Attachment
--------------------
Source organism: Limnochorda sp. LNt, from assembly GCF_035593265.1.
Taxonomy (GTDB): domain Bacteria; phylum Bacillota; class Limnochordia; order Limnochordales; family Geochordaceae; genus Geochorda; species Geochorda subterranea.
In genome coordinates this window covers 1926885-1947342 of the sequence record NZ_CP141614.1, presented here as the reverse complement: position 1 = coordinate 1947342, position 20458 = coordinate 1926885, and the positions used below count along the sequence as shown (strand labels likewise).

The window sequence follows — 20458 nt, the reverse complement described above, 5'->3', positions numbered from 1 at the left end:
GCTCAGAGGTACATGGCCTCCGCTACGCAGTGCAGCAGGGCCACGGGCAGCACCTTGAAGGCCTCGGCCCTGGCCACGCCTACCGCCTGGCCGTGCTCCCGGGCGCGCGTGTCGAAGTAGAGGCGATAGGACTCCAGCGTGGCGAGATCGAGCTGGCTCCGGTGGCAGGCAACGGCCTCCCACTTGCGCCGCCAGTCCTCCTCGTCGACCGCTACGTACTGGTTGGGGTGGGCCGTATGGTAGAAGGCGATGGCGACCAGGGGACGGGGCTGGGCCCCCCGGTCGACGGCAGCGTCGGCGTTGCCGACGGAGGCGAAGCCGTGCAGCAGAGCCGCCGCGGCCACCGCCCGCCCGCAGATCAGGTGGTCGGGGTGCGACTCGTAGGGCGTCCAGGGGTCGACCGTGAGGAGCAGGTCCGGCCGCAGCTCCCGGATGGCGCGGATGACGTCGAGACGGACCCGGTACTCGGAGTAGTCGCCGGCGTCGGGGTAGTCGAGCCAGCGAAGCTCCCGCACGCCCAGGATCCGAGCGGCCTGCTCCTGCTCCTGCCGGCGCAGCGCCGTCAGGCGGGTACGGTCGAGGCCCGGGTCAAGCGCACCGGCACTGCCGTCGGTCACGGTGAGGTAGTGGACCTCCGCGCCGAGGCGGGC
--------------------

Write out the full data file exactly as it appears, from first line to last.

Source organism: Limnochorda sp. LNt, from assembly GCF_035593265.1.
Taxonomy (GTDB): domain Bacteria; phylum Bacillota; class Limnochordia; order Limnochordales; family Geochordaceae; genus Geochorda; species Geochorda subterranea.
In genome coordinates this window covers 1926885-1947342 of the sequence record NZ_CP141614.1, presented here as the reverse complement: position 1 = coordinate 1947342, position 20458 = coordinate 1926885, and the positions used below count along the sequence as shown (strand labels likewise).

The window sequence follows — 20458 nt, the reverse complement described above, 5'->3', positions numbered from 1 at the left end:
GCTCAGAGGTACATGGCCTCCGCTACGCAGTGCAGCAGGGCCACGGGCAGCACCTTGAAGGCCTCGGCCCTGGCCACGCCTACCGCCTGGCCGTGCTCCCGGGCGCGCGTGTCGAAGTAGAGGCGATAGGACTCCAGCGTGGCGAGATCGAGCTGGCTCCGGTGGCAGGCAACGGCCTCCCACTTGCGCCGCCAGTCCTCCTCGTCGACCGCTACGTACTGGTTGGGGTGGGCCGTATGGTAGAAGGCGATGGCGACCAGGGGACGGGGCTGGGCCCCCCGGTCGACGGCAGCGTCGGCGTTGCCGACGGAGGCGAAGCCGTGCAGCAGAGCCGCCGCGGCCACCGCCCGCCCGCAGATCAGGTGGTCGGGGTGCGACTCGTAGGGCGTCCAGGGGTCGACCGTGAGGAGCAGGTCCGGCCGCAGCTCCCGGATGGCGCGGATGACGTCGAGACGGACCCGGTACTCGGAGTAGTCGCCGGCGTCGGGGTAGTCGAGCCAGCGAAGCTCCCGCACGCCCAGGATCCGAGCGGCCTGCTCCTGCTCCTGCCGGCGCAGCGCCGTCAGGCGGGTACGGTCGAGGCCCGGGTCAAGCGCACCGGCACTGCCGTCGGTCACGGTGAGGTAGTGGACCTCCGCGCCGAGGCGGGC